Alan Birks looks back at 10 years of change in the sector. The past decade in further education coincides with New Labour's first decade in government. In 1997, Labour inherited colleges that had been taken out of local authority control, established as independent corporations and funded by the new Further Education Funding Council.
Members drawn from businesses were required to be in the majority on corporation boards. This combination of independence and greater business involvement was intended to modernise FE and to make colleges more efficient and responsive to employer needs.
Those who thought that New Labour in power would mean a more benign attitude were disappointed. The new administration shared very much the same goals for FE as the previous one. It disagreed only about the nature of the processes required to achieve them. The Conservatives believed competition between colleges would eliminate the weak and reward the strong. New Labour favoured more planning and intervention.
The FEFC had been "hands off". Apart from allocating funds, the only real requirement was to deliver 25 per cent growth. Uncapped extra funds were made available for this but only at marginal rates. It was thought expansion could be achieved through increases in efficiency and class sizes.
Demand-led element funding, as it became called, did not lead to either. It did, however, lead to "franchising". This involved identifying training which was provided by firms and voluntary sector groups. In return for trainees filling in college enrolment forms and trainers filling in college registers, the college would pay the firm or voluntary group a proportion of the DLE funding.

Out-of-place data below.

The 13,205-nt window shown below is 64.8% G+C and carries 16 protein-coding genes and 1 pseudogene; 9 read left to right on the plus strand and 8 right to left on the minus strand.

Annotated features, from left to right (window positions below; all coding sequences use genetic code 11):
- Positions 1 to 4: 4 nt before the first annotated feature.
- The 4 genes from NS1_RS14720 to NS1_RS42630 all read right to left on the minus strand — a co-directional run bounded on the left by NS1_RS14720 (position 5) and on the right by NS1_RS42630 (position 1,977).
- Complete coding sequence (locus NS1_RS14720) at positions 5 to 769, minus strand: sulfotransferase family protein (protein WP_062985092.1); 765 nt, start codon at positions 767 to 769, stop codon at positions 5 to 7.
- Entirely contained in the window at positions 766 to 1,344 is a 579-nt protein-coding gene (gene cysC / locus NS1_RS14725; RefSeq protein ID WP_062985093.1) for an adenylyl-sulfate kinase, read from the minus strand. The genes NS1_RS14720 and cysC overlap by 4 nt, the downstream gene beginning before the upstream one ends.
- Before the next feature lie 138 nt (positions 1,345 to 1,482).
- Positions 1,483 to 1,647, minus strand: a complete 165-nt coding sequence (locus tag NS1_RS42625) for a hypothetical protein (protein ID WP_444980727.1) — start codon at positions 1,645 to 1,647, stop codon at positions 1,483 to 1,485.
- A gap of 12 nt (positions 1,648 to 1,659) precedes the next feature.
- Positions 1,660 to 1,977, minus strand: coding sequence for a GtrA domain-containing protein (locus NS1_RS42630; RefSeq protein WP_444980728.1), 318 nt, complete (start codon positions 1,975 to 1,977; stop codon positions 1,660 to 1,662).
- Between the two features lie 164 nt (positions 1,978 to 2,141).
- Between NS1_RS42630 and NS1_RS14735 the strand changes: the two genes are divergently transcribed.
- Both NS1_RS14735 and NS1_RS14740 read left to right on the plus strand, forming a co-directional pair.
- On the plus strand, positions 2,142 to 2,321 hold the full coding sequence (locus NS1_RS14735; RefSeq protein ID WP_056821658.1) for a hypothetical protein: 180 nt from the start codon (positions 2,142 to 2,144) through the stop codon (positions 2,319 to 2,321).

But this money fuelled "overtrading" and, in some colleges, well over half their provision was franchised. Much of this took place at a great distance from the college and was of doubtful quality. The cost also reached unsustainable levels. The withdrawal of the money, combined with hugely increased levels of audit, precipitated the spectacular collapse of a few colleges.
Labour's response was to merge the FEFC with the Training and Enterprise Council to form the Learning and Skills Council. This, combined with a more stringent inspection regime and zero tolerance of college failure, heralded a new era of planning and intervention.
The LSC has now declared that it is no longer a funding body and will instead "strategically commission" provision in response to skills shortages and employer needs. This suggests the demise of annual recurrent funding.
The LSC has also declared itself to be "provider neutral" using only quality and cost as criteria for choosing between training providers. Private trainers were encouraged to enter the market. They have access to public funds on the same basis as colleges. Some of their directors have become multi-millionaires.
More recently, the Government announced that funding for 16- to 18-year- olds is to be transferred back to local education authorities. The proportion of this funding which goes to colleges relative to that which goes to schools is subject to speculation, as indeed is the long-term future of the LSC.
Which just goes to show that what goes around comes around.
The writer is principal of South Birmingham College.